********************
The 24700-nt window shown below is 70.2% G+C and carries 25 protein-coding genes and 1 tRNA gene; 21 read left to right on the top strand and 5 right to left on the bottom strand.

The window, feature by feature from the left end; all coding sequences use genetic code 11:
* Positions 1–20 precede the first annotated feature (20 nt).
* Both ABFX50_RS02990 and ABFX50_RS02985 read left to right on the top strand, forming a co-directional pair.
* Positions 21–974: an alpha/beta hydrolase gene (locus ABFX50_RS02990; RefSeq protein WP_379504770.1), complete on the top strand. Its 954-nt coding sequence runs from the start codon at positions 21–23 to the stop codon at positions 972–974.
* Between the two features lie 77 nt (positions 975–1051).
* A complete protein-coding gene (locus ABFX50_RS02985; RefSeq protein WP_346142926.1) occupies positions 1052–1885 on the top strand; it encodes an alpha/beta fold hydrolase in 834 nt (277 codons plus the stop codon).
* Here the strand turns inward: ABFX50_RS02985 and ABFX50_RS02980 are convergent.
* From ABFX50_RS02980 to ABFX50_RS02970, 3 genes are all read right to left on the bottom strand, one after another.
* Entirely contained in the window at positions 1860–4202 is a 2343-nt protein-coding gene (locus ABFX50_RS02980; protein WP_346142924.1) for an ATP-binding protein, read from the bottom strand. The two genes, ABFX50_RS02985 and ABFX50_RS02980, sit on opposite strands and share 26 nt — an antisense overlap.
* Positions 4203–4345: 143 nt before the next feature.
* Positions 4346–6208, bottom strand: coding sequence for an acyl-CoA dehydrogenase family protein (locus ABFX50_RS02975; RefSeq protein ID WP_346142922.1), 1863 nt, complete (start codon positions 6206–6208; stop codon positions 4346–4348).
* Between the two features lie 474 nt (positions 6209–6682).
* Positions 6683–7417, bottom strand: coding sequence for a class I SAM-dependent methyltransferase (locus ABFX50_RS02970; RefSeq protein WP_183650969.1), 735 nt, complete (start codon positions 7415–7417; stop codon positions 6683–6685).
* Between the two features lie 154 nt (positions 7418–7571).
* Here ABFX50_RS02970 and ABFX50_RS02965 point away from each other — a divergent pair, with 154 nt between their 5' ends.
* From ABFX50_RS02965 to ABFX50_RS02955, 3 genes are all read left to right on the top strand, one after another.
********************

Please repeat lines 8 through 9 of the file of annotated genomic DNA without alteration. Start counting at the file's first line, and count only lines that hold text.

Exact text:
* Here the strand turns inward: ABFX50_RS02985 and ABFX50_RS02980 are convergent.
* From ABFX50_RS02980 to ABFX50_RS02970, 3 genes are all read right to left on the bottom strand, one after another.